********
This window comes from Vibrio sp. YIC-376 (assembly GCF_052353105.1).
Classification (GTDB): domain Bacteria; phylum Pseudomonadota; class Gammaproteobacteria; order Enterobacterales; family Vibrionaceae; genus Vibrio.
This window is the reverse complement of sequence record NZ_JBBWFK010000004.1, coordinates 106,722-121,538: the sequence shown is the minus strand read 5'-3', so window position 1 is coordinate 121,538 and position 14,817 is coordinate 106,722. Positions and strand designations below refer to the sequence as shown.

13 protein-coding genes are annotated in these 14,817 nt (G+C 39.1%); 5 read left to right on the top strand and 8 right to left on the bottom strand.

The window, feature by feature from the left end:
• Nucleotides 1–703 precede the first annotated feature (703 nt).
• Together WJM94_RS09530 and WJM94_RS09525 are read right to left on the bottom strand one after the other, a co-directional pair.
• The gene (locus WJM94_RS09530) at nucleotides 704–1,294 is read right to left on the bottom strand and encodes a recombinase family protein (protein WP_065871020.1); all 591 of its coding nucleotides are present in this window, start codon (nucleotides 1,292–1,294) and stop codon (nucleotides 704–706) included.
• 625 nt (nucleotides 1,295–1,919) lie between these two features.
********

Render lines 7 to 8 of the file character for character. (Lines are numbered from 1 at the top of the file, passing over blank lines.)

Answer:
• Together WJM94_RS09530 and WJM94_RS09525 are read right to left on the bottom strand one after the other, a co-directional pair.
• The gene (locus WJM94_RS09530) at nucleotides 704–1,294 is read right to left on the bottom strand and encodes a recombinase family protein (protein WP_065871020.1); all 591 of its coding nucleotides are present in this window, start codon (nucleotides 1,292–1,294) and stop codon (nucleotides 704–706) included.